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This week on Marketplace Middle East

CEO, Ki-Seok Park, on Samsung's potential in the Middle East and why South Korea is pushing aggressively in the region.
CEO, Ki-Seok Park, on Samsung's potential in the Middle East and why South Korea is pushing aggressively in the region.
STORY HIGHLIGHTS
  • This week, the UAE government begins a process called "Emiratization"
  • Its goal is to motivate locals to work, by creating jobs and training opportunities
  • Plus, Ki-Seok Park, Samsung Engineering's CEO on South Korea's potential in the region

(CNN) -- In focus -- 'Emiratization'

The UAE, like the rest of the Gulf, doesn't have a large indigenous labour force.

Expats make up majority of the workforce. So, the government began a process called "Emiratization."

In theory, its goal is to motivate locals to work, by creating jobs and training opportunities. But the UAE, like many of its neighbours, is a cash-rich nation. Citizens are entitled to a number of benefits, and few need to work.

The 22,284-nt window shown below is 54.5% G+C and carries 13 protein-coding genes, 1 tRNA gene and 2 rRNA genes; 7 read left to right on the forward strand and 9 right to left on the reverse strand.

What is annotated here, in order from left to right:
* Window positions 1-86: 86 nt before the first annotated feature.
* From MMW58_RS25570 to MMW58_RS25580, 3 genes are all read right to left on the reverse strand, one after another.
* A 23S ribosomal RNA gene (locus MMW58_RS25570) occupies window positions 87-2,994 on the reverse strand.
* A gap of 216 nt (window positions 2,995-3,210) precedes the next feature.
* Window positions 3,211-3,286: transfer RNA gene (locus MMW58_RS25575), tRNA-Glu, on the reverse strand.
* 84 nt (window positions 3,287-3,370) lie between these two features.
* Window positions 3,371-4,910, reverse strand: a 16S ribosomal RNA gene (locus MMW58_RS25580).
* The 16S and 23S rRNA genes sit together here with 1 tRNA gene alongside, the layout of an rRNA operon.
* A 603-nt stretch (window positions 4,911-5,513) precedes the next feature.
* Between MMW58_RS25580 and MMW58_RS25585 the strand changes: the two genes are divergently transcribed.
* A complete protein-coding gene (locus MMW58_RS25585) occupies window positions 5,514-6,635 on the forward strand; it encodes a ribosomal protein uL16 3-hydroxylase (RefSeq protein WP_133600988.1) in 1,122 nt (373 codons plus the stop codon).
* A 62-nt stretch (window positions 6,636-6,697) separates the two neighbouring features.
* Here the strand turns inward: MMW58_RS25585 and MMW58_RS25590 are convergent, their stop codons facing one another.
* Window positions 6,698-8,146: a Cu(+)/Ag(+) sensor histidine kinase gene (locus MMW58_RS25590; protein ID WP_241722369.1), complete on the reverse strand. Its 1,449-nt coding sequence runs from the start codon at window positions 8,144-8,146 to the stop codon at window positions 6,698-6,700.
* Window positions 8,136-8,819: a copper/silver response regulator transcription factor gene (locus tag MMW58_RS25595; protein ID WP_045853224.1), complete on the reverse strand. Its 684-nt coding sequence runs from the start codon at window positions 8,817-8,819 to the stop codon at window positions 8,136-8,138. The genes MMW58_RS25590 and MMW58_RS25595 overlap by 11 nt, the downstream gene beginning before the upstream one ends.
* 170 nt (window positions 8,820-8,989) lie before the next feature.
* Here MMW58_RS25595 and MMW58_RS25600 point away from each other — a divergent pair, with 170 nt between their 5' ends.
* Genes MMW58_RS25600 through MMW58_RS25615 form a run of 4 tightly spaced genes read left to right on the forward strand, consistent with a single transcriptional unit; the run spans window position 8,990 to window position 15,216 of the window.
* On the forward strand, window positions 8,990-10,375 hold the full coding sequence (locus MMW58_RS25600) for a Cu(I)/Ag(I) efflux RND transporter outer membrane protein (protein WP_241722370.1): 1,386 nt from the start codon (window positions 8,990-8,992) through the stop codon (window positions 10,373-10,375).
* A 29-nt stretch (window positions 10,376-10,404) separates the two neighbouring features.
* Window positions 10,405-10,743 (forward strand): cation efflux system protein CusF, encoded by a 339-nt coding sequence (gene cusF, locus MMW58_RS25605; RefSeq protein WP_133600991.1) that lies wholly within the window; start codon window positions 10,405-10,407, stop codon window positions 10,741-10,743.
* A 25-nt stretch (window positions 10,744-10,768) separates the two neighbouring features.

So, how does the government create skilled local workforce? And why are women stepping up to drive the change?

Facetime with Ki-Seok Park, CEO, Samsung Engineering

Traditionally, European, American and Japanese contractors have dominated the construction business in the Middle East. Now a new competitor is on the horizon -- South Korea.

Samsung Engineering, founded in 1970, was the first engineering company in South Korea. Over the next three years, it expects 80 percent of its revenues to come from the MENA region.

This week MME sits down with the CEO, Ki-Seok Park about the potential in the Middle East and why South Korea is pushing so aggressively in the region.

Watch the show this week at the times below:

• Fridays 0915, 1945
• Saturdays 0715
• Sundays 0115, 545, 0815 (all times GMT)